Throughout history, countless Jews have been considered hidden or lost. Shavei Israel finds them and reconnects them with Israel.
Throughout history, countless Jews have been considered — or considered themselves — hidden or lost. Some claim to be descendants of the Ten Lost Tribes; others were forced to practice Judaism in secret.
Today, thanks to modern technology and resources, Shavei Israel, a nonprofit organization founded by Michael Freund, finds these Jews and reconnects them with Israel.
Laura Ben-David, director of marketing and new media for Shavei Israel, spoke at Lower Merion Synagogue on Nov. 9 about Bnei Menashe, a group from a remote region in northeast India living as Orthodox Jews who claim to be descendants of the Ten Lost Tribes; Bnei Anousim, lost Jews from the Spanish Inquisition; and Hidden Jews of Poland.
“You have people all over the world that show they have a connection to Israel,” Ben-David said. “I feel like we’re doing something that’s very important.”
The tribe of Menashe, which was lost 2,700 years ago, had been writing letters to prime ministers since the time of David Ben-Gurion. Each year, they were ignored until Freund, who was working in in the prime minister’s office in the early 1990s, saw a letter. This led Freund on a journey to help these people — and ultimately open Shavei Israel.
“Most people thought they got absorbed by other parts of the world,” Ben- David exclaimed. “All of the sudden, these people are saying they are the lost tribes of Menashe.”
The Bnei Menashe, which are made up of Mizo, Kuki and Chin peoples, migrated through Asia and other countries until they ended up in the northeast corner of India in the 17th and 18th centuries.
After losing their last sefer Torah 500 years ago, the question was: How did they maintain their Jewish identity? Ben-David learned firsthand about their culture when she spent a week with Bnei Menashe last November. She described them as having “tenacity, determination and a strong sense of tradition.”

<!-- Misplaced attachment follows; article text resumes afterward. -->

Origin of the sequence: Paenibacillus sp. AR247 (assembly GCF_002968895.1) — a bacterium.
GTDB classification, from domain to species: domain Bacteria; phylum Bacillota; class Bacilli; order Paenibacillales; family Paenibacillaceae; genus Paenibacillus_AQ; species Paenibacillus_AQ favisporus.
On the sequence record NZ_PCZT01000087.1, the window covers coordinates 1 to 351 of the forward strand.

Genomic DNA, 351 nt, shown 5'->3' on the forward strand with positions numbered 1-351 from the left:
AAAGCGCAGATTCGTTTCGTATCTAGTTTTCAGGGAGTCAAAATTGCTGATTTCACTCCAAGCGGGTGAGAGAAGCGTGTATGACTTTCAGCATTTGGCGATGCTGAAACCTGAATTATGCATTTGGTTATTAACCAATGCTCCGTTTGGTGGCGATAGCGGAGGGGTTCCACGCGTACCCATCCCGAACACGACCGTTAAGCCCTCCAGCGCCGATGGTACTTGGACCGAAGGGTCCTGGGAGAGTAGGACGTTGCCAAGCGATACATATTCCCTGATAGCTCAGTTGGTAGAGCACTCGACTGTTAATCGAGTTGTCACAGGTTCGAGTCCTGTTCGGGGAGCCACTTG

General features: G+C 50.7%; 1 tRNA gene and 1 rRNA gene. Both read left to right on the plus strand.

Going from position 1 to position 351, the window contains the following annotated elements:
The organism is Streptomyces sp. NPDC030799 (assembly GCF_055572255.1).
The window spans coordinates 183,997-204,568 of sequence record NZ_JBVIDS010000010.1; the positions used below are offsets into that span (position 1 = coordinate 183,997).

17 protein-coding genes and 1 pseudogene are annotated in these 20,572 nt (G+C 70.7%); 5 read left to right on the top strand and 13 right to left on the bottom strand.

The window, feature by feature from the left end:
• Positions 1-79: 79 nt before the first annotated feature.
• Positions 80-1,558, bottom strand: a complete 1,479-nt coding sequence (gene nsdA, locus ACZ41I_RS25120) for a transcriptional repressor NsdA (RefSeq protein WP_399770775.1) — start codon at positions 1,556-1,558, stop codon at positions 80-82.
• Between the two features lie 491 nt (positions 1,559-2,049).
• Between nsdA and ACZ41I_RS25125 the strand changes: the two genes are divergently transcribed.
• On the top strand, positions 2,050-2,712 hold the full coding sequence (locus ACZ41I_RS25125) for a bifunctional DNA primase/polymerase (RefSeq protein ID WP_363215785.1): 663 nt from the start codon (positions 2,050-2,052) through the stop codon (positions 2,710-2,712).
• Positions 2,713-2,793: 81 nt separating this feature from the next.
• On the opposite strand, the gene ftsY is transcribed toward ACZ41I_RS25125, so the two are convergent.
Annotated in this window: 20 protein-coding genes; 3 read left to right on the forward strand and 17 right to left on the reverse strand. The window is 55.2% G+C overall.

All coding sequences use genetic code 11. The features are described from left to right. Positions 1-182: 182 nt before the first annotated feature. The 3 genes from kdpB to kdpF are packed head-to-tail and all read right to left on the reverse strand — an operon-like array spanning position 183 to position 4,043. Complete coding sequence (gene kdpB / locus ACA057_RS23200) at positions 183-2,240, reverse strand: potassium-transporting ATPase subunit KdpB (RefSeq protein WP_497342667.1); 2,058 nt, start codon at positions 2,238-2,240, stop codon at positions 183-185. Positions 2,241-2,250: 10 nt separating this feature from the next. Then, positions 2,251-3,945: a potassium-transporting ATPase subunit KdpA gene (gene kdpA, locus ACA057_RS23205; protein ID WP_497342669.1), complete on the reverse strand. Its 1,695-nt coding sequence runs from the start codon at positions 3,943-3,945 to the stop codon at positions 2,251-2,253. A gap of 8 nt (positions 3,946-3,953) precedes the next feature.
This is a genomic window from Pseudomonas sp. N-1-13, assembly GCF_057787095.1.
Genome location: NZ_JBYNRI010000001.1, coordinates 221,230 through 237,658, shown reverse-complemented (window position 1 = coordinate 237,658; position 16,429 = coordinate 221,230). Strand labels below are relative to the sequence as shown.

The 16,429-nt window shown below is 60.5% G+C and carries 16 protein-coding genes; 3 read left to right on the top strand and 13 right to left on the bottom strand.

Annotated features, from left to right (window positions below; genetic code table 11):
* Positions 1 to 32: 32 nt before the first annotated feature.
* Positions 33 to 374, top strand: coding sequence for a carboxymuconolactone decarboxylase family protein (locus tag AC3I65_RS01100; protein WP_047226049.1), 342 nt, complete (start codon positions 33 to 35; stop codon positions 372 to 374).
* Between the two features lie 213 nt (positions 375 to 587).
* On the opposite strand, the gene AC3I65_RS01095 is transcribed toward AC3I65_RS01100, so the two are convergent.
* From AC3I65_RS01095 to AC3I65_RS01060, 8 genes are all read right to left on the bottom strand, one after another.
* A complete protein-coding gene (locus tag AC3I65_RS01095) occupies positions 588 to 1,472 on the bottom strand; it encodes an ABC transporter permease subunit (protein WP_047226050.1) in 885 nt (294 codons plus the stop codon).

“To them it’s very simple: You’re supposed to live in Israel, so you live in Israel” she told the Jewish Exponent. “We thought they had disappeared, they thought we had disappeared.”
She expected a few people, but much to her surprise, there were 10,000 observant Jews.
They practiced Shabbat, wore kipot and celebrated the holidays. They even sacrificed animals for many years because they were never told it was wrong.
“It was one of the most incredible experiences I ever had,” she said. “I got there and I was blown away.”
All of them want to make aliyah; however, since they are considered descendants of the lost tribes, they must convert to be halachically Jewish. Because they are practicing Jews, the conversions are usually quick, Ben–David noted.
“The whole community takes such pride and happiness in aliyah,” she said.
So far, 3,000 people have made aliyah, many of whom have left friends and family members behind, not knowing when they will see them again. One young adult even gave up going for his doctorate to go to Israel.
When they arrive in the Jewish homeland, Shavei Israel has an absorption center that supports them for three months and helps them assimilate to the culture.
The Bnei Anousim, who got lost 500 years ago during the Spanish Inquisition, were forced to convert, leave Spain or practice secretly. Many of their descendants would light candles on Friday nights and did not know why. Their mothers could not tell them because there was a risk of getting caught, Ben-David explained.
“The practices were maintained without the reasons for them,” she said.
There were also people in Poland who did not know they were Jewish until recently. Many Jews returned to Poland after the Holocaust, but chose to act as Christians or Catholics and hide their Judaism.
But, recently, as grandparents began to pass away, they dropped the bombshell of telling their kids and grandkids they were actually Jewish.
“They didn’t want that secret to die with them,” she said. “For a lot of these people, it kind of rocked the entire foundation of who they are.”
On Christmas, one girl would eat latkes and spin dreidels, but didn’t know why.
“It didn’t mean anything to them. That’s just what they did,” she said.
Nina Dardashti, of Lower Merion, lived on a kibbutz in 2008 with members of Bnei Menashe. She said their love for Israel was evident because they showed up in dress clothes to work on the farm.
“They thought it was an honor to work the land of Israel,” she recalled. “They are very simple and really love Israel.”
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